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  Classical Editor Rob Barnett    


Anton BRUCKNER
Symphony No. 9 in D minor
Bavarian Radio Symphony Orchestra/Carl Schuricht
(Recorded in the Herkulessaal, Munich. 8th March 1963)
ORFEO D'OR C 548 001 B [56.57]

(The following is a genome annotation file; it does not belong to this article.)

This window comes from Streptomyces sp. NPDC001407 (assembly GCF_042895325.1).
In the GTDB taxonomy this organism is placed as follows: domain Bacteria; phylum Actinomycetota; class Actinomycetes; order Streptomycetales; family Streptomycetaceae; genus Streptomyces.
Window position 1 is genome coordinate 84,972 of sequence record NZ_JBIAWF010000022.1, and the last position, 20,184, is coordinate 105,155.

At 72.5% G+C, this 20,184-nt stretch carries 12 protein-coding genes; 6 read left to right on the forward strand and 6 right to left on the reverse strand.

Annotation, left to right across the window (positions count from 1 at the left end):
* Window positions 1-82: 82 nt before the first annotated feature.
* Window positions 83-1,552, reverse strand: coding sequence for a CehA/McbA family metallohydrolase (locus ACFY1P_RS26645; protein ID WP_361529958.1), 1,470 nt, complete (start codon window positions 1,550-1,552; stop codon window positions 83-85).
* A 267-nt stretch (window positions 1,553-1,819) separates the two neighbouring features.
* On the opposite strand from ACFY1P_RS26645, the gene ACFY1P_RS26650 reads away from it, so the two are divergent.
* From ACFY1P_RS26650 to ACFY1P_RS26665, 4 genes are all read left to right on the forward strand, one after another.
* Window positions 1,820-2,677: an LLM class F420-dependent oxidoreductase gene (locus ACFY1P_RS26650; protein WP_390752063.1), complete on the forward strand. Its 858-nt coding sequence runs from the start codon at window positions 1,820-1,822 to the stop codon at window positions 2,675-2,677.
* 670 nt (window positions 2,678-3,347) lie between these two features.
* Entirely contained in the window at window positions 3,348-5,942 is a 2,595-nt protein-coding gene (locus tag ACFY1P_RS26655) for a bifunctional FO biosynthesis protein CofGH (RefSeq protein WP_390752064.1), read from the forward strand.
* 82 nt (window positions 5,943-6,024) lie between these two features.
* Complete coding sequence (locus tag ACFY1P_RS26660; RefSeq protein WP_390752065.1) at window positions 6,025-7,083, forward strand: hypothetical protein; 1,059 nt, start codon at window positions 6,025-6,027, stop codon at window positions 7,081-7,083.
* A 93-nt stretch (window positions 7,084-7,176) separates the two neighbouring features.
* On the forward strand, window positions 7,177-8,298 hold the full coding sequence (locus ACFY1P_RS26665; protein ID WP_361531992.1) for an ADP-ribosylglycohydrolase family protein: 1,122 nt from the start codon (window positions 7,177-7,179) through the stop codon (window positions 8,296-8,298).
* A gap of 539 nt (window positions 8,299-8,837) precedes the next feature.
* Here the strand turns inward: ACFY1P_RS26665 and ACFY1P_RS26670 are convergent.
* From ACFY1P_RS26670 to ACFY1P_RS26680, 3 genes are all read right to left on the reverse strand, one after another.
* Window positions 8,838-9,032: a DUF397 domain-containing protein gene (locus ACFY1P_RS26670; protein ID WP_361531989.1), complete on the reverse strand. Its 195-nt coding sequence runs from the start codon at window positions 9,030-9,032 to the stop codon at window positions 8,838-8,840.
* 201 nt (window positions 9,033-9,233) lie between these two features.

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The description "one of the old school" could have been invented for Carl Schuricht. Senior in years to his colleagues Furtwångler, Klemperer, Knappertsbusch, Kleiber and Krauss, he was appointed Chief Music Director in Wiesbaden in 1912 and stayed until 1943, apparently content all that time. That kind of devotion to one place and one orchestra is something that has long gone. The liner notes say he made no commercial recordings in all that time and, unlike those other colleagues mentioned, was hardly well known internationally until quite late in his career. However, Schuricht did record Bruckner's Seventh for Polydor in 1938 with no less than Furtwängler's Berlin Philharmonic (available on Iron Needle IN 1388) and there was that legendary performance of Mahler's "Das Lied Von Der Erde" in Amsterdam in 1939 (now on Archiphon ARC-3.1 or Grammofono 2000 AB 78553) where he replaced a sick Mengelberg and paid the price with an anti-Nazi heckle from the audience. Only after retiring from his thirty-one year period in Wiesbaden, where there is evidence he may have earned the displeasure of the Nazi hierarchy, did Schuricht establish a close relationship with the Vienna Philharmonic who idolised him to the extent of eventually giving him Honorary Membership. However the "old school" epithet goes even further. Schuricht's willingness to stay in one place for so long and for the rest of his life to eschew the glamour and fame available to conductors of his gifts and ability is reflected in the way he made music. Schuricht was almost the archetype for the Prussian Kapellmeister: the type of conductor whose aim was to serve the music on the stand in front of him and only that with utter honesty and integrity. This meant no exaggerations of any kind, no pursuance of surface brilliance, and above all no impression that personality is being imposed on the music in any way. Far from being a dull way to make music I would support the view that, when imposed alongside detailed knowledge and real love of the scores, the results can be revelatory whilst perhaps not being the kind you would want to live with all of the time. Sobriety has its limitations and so it is the case here.